# Talk:Reversal of Limits of Definite Integral

Think it's worse - this theorem isn't even compatible with our definition of definite integral since we would speak about subdivisions of $\closedint b a$, which is empty if $b > a$. I think the common convention is that this is a definition for $\displaystyle \int_b^a$. We would have to either make this a definition or adopt a non-standard definition of the Riemann integral that allows for swapped endpoints like this. Caliburn (talk) 18:11, 7 August 2020 (UTC)
Yeah well in one of the proofs round here the conditions have been changed from $a < b$ to $a \le b$ so if we have free rein to just change the parameters of the theorems we're proving, we can have absolutely no claims to rigour whatsoever. I wonder whether we were being too ambitious when we started this shitty website. --prime mover (talk) 21:05, 7 August 2020 (UTC)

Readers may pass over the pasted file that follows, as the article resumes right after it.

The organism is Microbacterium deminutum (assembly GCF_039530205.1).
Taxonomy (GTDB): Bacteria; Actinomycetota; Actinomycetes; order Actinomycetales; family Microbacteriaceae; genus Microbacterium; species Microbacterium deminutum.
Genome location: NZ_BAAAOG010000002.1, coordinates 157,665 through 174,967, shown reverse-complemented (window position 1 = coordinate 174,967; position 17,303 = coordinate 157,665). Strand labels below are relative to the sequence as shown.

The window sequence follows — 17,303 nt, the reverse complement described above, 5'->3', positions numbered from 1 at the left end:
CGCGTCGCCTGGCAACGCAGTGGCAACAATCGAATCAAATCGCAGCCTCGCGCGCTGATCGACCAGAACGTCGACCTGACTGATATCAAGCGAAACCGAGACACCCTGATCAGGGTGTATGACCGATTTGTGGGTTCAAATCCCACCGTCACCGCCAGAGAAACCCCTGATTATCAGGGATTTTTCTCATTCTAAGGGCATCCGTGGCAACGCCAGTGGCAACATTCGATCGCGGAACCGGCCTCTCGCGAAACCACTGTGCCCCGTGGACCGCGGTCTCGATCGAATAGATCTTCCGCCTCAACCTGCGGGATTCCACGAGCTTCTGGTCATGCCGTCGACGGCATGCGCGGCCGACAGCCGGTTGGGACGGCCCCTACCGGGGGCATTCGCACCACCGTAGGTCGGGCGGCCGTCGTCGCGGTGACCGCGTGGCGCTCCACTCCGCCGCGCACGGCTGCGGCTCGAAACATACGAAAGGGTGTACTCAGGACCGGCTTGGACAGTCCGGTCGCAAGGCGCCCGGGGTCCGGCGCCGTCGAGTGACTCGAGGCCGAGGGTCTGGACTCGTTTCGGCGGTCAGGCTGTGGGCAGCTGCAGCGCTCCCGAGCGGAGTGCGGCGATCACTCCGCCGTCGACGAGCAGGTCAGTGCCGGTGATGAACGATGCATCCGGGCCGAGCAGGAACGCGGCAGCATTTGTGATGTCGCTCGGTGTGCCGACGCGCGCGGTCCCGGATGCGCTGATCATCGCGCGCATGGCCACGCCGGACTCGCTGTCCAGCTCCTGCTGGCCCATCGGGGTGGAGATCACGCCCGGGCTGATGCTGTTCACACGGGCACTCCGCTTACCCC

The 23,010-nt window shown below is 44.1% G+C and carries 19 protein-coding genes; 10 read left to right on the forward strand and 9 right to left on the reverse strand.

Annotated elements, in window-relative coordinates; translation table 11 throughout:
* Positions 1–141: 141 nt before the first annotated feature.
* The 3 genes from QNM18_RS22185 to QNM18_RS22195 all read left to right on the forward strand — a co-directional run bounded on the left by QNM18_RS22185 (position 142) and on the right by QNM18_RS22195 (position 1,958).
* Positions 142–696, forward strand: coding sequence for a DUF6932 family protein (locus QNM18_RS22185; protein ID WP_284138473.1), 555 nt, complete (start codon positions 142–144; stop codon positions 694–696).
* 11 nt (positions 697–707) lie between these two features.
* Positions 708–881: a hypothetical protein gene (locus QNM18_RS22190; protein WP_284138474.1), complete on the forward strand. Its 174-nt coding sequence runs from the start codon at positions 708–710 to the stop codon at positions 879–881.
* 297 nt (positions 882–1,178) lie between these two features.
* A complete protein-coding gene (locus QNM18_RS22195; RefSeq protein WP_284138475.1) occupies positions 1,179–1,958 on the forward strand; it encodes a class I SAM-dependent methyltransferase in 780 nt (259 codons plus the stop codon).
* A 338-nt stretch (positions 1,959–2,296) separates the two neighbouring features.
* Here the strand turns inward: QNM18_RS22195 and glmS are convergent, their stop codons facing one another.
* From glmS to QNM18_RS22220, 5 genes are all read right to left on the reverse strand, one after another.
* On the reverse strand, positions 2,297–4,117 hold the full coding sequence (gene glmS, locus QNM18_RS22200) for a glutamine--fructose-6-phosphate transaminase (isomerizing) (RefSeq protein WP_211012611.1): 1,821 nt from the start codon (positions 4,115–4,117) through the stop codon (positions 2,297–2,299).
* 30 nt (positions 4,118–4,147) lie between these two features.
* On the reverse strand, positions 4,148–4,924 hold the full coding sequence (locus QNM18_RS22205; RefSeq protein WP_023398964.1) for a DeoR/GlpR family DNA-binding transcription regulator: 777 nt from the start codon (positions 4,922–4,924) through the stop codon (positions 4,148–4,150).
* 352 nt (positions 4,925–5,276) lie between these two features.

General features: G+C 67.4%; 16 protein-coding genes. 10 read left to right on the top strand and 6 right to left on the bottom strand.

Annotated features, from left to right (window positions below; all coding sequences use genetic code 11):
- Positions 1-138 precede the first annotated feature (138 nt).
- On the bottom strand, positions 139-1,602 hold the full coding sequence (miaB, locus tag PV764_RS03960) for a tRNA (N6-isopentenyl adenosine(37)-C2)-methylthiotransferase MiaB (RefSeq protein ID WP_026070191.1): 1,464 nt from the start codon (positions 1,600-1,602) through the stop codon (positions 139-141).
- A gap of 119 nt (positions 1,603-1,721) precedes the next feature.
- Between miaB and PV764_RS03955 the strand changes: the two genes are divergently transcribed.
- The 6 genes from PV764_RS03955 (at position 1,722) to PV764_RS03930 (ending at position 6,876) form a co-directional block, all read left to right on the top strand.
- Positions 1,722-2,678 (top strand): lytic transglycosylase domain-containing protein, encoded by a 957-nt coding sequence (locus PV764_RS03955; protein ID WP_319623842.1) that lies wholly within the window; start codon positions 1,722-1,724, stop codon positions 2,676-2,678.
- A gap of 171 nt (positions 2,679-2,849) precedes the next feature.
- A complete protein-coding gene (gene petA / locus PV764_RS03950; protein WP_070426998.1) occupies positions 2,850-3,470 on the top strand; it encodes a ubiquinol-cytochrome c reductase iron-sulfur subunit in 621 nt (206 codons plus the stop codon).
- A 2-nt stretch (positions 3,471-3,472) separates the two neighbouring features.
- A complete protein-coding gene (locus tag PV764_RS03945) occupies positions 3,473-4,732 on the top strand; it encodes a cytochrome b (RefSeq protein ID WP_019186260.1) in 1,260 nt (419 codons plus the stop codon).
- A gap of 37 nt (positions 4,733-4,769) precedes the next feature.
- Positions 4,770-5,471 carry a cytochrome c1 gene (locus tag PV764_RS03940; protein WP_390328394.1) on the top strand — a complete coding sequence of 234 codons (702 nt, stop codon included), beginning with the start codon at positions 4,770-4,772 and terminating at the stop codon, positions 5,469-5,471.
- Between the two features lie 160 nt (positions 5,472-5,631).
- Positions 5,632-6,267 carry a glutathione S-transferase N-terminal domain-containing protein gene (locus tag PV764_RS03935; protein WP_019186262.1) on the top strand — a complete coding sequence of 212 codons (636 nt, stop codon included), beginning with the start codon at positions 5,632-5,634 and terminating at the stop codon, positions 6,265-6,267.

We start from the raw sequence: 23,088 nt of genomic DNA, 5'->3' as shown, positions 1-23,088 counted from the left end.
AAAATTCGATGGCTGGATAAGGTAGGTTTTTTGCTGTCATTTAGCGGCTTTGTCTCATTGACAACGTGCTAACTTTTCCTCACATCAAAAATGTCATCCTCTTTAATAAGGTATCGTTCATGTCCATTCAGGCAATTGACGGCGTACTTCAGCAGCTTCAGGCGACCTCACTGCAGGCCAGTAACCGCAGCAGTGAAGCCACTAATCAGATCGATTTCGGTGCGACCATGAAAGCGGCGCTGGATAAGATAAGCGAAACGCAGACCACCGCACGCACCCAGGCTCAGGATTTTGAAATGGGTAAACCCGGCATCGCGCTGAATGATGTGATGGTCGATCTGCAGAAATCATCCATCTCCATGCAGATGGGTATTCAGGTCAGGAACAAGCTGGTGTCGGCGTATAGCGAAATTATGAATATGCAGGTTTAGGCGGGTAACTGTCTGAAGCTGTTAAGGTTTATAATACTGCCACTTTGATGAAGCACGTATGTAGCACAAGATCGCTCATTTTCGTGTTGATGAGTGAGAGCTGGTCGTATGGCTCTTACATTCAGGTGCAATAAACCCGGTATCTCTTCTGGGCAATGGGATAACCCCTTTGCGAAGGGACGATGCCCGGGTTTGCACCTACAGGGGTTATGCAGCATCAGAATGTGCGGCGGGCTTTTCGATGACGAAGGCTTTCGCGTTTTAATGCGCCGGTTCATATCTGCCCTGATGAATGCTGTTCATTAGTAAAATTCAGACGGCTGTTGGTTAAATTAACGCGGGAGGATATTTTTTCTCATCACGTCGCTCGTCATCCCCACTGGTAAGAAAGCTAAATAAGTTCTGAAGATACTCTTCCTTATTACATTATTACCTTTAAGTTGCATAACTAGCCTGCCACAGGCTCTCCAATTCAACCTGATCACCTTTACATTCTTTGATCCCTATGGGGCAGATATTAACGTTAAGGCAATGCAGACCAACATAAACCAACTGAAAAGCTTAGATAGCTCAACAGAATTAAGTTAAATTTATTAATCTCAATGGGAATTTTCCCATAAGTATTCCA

IMO I don't think there's a problem in making theorems more general as long as only trivial alterations to any existing proofs are required. (eg. considering an extra case or making some inequalities non-strict) I don't think this diminishes rigour at all. If this can't be done the generalised statement probably warrants its own page. If we refactor this into a definition, all we need to do is prove a minor extension of FTC that for continuous $f$ we have $\displaystyle \int_b^a \map f x \rd x = \map F a - \map F b$, which is basically immediate. The "main use" of this theorem is cleaning up after a substitution and assuming that we quote this modified FTC on that page we'll be fine on that front. (it already virtually "assumes" this modified FTC) So crisis averted once that's done. Well the project is ambitious but could be supported with an active enough userbase which we unfortunately don't have at the moment. I feel you're too pessimistic about these things, we can't expect the site to be perfect in every area. Caliburn (talk) 22:06, 7 August 2020 (UTC)